Fresh cheeses are also common in the Alentejo, if not as part of a cheese platter, more as an appetizer before a meal. The most common dairy products in the Alentejo similar to cottage cheese are queijo fresco (soft and fresh white cheese from cow dairy, ideal with a sprinkle of salt and pepper as it has a very mild taste on its own) and requeijão de Serpa (obtained when coagulating the milk for Serpa cheese).
Alentejo’s regional sweets
The repertoire of sweet dishes from the Alentejo would deserve a dedicated article of its own or, who knows, a trip itinerary which would explore the best regional desserts of the different Alentejo parishes. Sericaia is quite possibly Alentejo’s most famous dessert. Also known as sericá, this soft wrinkly cake is made with milk, eggs, sugar and cinnamon, and it’s prepared in a clay dish developed specifically for this sweet. It is usually served with preserved plums from Elvas (ameixas d’Elvas, which have PDO status and a dedicated museum in Elvas, which is along with Évora one of the two Alentejo cities which have been declared as World Heritage by UNESCO) and result in a very sweet and syrupy experience.
Other Alentejo regional sweets, more often than not belonging to Portugal’s “neverending” list of conventual sweets include pão de rala (syrupy egg threads, egg jam known in Portuguese as doce de ovos, and figleaf gourd jam wrapped inside a sugary almond meal crust, from Évora); encharcada Alentejana (a jam looking pudding prepared exclusively with eggs – mostly yolks – sugar and a touch of cinnamon); fidalgo (a layered eggs and sugar cake, with syrupy egg threads and “egg sheets”, which truly showcases the many creative uses of yolks and sugar the Portuguese have come up with over the years!); rebuçados de ovo (sugary egg yolks wrapped up just like commercial candy); and toucinho do céu (an egg rich wheat and almond flour cake traditionally made with lard, thus explaining the name “bacon from heaven”).
Wines from Roman times and other liqueurs
As you will certainly need good drinks to pair with the expansive list of dishes you will most likely feel like trying in the Alentejo, be rest assured that this is one of Portugal’s most prolific winegrowing regions. The Alentejo Wine Region (home of the vinho regional Alentejano) has been growing strong since the times of the Roman Empire, during which exports of wine used to travel from the Alentejo all the way to Rome! The Roman influence can still be felt at a small scale in the Alentejo, particularly when it comes to vinhos da talha, wines artisanally produced as per the ancient techniques, according to which the grapes are artisanally pressed and left to ferment inside clay amphorae with naturally occurring yeasts – undoubtedly one of the most unique wines you’ll get to taste in Portugal!
Other spirits which you will most likely come across in the Alentejo include licor de bolota (acorn liqueur), licor de poejo (pennyroyal liqueur) and the surprising gin by brand Sharish, slowly distilled in Reguengos de Monsaraz using local botanicals.
Algarve: where Portugal and northern Africa meet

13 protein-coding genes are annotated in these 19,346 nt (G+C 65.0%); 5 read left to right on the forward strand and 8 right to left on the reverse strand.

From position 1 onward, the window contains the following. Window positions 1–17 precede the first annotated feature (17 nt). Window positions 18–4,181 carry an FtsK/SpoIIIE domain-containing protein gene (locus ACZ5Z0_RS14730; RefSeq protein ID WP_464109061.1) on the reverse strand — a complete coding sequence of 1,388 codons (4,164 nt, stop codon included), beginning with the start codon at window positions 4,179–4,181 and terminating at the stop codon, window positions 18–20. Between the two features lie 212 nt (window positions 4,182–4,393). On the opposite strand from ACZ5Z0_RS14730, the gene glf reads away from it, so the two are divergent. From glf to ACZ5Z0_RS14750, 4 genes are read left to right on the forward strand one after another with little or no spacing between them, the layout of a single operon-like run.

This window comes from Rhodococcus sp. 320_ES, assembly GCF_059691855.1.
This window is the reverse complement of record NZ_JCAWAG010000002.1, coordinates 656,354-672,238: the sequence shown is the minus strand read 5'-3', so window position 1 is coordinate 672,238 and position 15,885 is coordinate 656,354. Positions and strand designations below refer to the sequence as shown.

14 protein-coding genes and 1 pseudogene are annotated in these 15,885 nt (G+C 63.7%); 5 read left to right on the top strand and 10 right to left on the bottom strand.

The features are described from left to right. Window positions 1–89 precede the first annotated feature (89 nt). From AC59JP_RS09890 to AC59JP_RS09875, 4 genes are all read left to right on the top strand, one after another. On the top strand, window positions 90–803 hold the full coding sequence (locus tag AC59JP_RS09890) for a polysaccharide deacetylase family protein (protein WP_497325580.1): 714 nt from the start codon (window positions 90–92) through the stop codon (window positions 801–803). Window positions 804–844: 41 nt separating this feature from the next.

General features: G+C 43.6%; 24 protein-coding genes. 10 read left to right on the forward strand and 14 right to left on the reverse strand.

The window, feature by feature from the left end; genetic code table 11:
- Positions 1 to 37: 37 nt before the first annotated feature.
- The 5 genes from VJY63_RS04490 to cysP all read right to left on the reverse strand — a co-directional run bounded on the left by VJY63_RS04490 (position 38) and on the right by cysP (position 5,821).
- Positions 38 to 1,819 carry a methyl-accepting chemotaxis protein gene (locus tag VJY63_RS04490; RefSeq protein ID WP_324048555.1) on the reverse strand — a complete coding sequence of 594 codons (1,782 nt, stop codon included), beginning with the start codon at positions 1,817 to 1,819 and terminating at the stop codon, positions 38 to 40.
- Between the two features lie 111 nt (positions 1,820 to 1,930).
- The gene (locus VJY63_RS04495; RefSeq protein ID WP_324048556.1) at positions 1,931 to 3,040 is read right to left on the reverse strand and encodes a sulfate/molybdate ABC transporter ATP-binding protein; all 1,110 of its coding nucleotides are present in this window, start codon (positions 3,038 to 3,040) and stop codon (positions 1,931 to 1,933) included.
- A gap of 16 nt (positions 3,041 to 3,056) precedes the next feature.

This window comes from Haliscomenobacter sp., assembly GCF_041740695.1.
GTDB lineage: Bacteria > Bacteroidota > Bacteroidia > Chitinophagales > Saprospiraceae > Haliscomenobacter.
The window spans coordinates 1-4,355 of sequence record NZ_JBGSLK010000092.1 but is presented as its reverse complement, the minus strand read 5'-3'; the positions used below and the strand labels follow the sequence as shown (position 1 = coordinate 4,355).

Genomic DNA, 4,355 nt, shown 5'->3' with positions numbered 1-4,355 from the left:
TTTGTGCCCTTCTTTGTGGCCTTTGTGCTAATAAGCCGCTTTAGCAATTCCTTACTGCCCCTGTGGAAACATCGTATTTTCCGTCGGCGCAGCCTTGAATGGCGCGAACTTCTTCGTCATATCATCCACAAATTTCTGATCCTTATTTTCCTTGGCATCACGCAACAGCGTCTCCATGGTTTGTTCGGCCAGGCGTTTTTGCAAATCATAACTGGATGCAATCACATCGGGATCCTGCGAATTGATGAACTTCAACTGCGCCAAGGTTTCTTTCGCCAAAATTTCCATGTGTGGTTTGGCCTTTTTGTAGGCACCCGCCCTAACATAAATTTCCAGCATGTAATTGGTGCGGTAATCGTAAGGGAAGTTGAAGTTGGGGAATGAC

Portuguese cuisine with Moorish and Mediterranean influences
The Algarve is the area where Portugal and Africa meet, and it is one of Portugal’s most visited regions by international tourists. But it is precisely because of the demands of pushing tourism, that genuine local food isn’t always that easy to come by. Of course there are tons of traditional and very Portuguese things to try all over the Algarve, but it helps to know what to look for and where.
If most folks come to the Algarve to spend time at the beach, we’d like to argue that there are other beautiful things worth visiting and doing in the region, and of course exploring the local cuisine is one of them!
The Algarve is the only region of Portugal whose coastline happens to be along the Mediterranean. Hence, this is where the Atlantic influences which are more notable across the Alentejo which we speak about above, and indeed all the way to the north of Portugal, until the border with Spanish Galicia, encounter the impact of the Mediterranean. This influence is notable in available ingredients and food habits, which have been shaped by the Mediterranean itself, as much as by the people who have inhabited the Algarve over the centuries.
Besides its popular coastline, the Algarve’s topography is also characterized by the presence of mountains, as well as an area between the mountains and the coastline, known in Portuguese as Barrocal. Being at the very bottom of Portugal’s map, with the mountains to the north, the Spanish border to the east, and water to the south and west, the Algarve is the most isolated region of Portugal. This geographical position, particularly before good roads were developed in more contemporary times, has made the communication between the Algarve and the rest of the country difficult, contributing to the Algarve’s very own local personality. As the people from the Algarve had a hard time exchanging goods and communicating with the rest of the Portuguese, they focused on their own local culture, cultura Algarvia, which is much more Mediterranean than elsewhere in Portugal, while remaining open to influences from further away, namely those from Northern Africa.
The Algarve’s inland mountains
Before we reach the most popular parts of the Algarve which happen to be along the coast, let’s take a moment to explore the non-coastal areas of this region of Portugal: the Serra and the Barrocal. Both these areas have done a stupendous job at preserving their very own Algarvian identity and ways of life, and that is reflected in the local foods and typical dishes, prepared with both native and imported ingredients.